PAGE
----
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Top Ten Tuesday: Books that were hard for us to read


Top Ten Tuesday is a weekly feature hosted by The Broke and the Bookish that other bloggers are welcome to join in, to create Top Ten lists on varying topics. This week,books that were hard for us to read (for various reasons.)


1 The Darkest Minds by Alexandra Bracken

I struggled with this one through no fault of the books. I was really into reading it and at bedtime I skimmed ahead, desperate for more I unfortunately went to far. The prospect of re reading all of that, because you have to, a skim barely picks up anything important except for the general gist, coupled with massive excitement over another book just made getting to the end of this one a slow process. It’s also put me off the others, but I do still plan to read them when they are both available in paperback so that I can have a matched set.


When Ruby woke up on her tenth birthday, something about her had changed. Something alarming enough to make her parents lock her in the garage and call the police. Something that gets her sent to Thurmond, a brutal government “rehabilitation camp.” She might have survived the mysterious disease that’s killed most of America’s children, but she and the others have emerged with something far worse: frightening abilities they cannot control.
Now sixteen, Ruby is one of the dangerous ones.
When the truth comes out, Ruby barely escapes Thurmond with her life. Now she’s on the run, desperate to find the one safe haven left for kids like her—East River. She joins a group of kids who escaped their own camp. Liam, their brave leader, is falling hard for Ruby. But no matter how much she aches for him, Ruby can’t risk getting close. Not after what happened to her parents.
When they arrive at East River, nothing is as it seems, least of all its mysterious leader. But there are other forces at work, people who will stop at nothing to use Ruby in their fight against the government. Ruby will be faced with a terrible choice, one that may mean giving up her only chance at a life worth living.

2 Splintered by A.G.Howard

I was so frustrated with this book! I borrowed it from Ms4Tune and I just didn’t get on with it till the end. You know when you read something about something you know a lot of, or set somewhere you live and everything is just wrong? This book here. It would have been fine had the author not constantly mixed the Southern (London) ‘Luv’ and the Northern ‘Pet’ into a sentence together from the same guy, who was ‘Cockney’ (of which there is little to none in London these days). Coupled with a love triangle I’m surprised I finished it. Luckily it had a good ending and I intend to ignore the sequels.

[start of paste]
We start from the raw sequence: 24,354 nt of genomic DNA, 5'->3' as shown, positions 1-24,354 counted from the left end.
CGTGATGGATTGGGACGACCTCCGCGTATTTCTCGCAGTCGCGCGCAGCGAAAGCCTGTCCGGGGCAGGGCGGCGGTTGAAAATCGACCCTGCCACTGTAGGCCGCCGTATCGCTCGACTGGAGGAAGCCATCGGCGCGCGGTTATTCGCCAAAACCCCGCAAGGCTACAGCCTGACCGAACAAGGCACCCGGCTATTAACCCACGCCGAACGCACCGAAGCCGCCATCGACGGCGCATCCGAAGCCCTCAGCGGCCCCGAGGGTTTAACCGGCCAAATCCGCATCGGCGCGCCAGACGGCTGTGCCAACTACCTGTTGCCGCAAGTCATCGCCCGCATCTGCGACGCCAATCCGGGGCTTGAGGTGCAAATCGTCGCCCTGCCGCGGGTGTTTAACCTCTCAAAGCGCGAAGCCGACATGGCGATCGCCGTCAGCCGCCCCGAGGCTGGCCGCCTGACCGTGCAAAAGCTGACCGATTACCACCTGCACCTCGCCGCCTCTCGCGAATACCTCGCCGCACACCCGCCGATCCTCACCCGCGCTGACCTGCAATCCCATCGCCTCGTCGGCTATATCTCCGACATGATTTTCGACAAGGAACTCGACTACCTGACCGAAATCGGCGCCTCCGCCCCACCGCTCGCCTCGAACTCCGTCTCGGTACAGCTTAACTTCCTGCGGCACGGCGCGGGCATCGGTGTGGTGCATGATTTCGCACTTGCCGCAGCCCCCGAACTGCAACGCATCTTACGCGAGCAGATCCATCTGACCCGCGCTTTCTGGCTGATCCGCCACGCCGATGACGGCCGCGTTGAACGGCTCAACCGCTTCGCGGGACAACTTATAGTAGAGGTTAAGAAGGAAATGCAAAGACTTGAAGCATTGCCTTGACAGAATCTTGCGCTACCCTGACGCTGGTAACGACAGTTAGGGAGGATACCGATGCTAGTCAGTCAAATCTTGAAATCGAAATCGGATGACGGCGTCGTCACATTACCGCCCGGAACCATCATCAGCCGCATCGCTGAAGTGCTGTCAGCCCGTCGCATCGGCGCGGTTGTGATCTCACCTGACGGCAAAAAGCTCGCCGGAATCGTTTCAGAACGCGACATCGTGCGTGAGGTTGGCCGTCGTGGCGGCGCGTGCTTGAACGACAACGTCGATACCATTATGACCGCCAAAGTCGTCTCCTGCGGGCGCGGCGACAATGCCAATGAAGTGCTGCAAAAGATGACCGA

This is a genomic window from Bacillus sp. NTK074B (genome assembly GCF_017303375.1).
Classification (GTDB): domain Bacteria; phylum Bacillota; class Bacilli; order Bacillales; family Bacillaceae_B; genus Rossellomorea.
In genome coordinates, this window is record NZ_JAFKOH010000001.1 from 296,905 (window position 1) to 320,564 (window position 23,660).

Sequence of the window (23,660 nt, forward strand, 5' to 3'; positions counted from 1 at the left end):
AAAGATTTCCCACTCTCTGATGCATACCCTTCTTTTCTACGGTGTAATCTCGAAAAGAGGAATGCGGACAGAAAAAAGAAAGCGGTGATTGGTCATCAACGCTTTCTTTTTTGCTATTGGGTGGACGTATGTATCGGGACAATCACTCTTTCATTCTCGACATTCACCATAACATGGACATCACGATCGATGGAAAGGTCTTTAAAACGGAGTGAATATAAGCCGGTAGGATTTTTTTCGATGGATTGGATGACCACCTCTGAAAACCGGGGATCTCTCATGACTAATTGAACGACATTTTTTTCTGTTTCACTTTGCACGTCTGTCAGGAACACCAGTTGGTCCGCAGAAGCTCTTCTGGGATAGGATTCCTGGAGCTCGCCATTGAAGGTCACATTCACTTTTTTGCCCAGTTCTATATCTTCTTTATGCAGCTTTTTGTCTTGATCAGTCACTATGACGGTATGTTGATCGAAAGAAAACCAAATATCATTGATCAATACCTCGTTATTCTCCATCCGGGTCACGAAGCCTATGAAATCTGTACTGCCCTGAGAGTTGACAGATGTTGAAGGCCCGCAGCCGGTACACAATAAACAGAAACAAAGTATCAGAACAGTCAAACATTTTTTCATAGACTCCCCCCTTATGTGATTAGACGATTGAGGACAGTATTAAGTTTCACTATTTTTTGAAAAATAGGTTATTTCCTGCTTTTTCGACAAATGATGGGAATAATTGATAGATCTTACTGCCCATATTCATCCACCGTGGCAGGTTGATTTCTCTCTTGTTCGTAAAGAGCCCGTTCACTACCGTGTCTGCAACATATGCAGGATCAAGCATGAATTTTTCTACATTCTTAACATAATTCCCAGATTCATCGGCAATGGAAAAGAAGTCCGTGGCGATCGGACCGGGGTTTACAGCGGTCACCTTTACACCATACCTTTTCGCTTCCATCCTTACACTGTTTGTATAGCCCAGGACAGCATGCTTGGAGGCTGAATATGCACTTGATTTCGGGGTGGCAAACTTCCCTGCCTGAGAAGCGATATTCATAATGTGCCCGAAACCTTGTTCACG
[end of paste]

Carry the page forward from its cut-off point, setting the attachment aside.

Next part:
This stunning debut captures the grotesque madness of a mystical under-land, as well as a girl’s pangs of first love and independence. Alyssa Gardner hears the whispers of bugs and flowers—precisely the affliction that landed her mother in a mental hospital years before. This family curse stretches back to her ancestor Alice Liddell, the real-life inspiration for Lewis Carroll’s Alice’s Adventures in Wonderland. Alyssa might be crazy, but she manages to keep it together. For now.
When her mother’s mental health takes a turn for the worse, Alyssa learns that what she thought was fiction is based in terrifying reality. The real Wonderland is a place far darker and more twisted than Lewis Carroll ever let on. There, Alyssa must pass a series of tests, including draining an ocean of Alice’s tears, waking the slumbering tea party, and subduing a vicious bandersnatch, to fix Alice’s mistakes and save her family. She must also decide whom to trust: Jeb, her gorgeous best friend and secret crush, or the sexy but suspicious Morpheus, her guide through Wonderland, who may have dark motives of his own.

3 The 5th Wave by Rick Yancey

 Another book I borrowed from Ms4Tune. I’m not sure why I had issues with this one but I still haven’t finished it, I just found it hard work. I do hope to try again, but I may just wait for the film…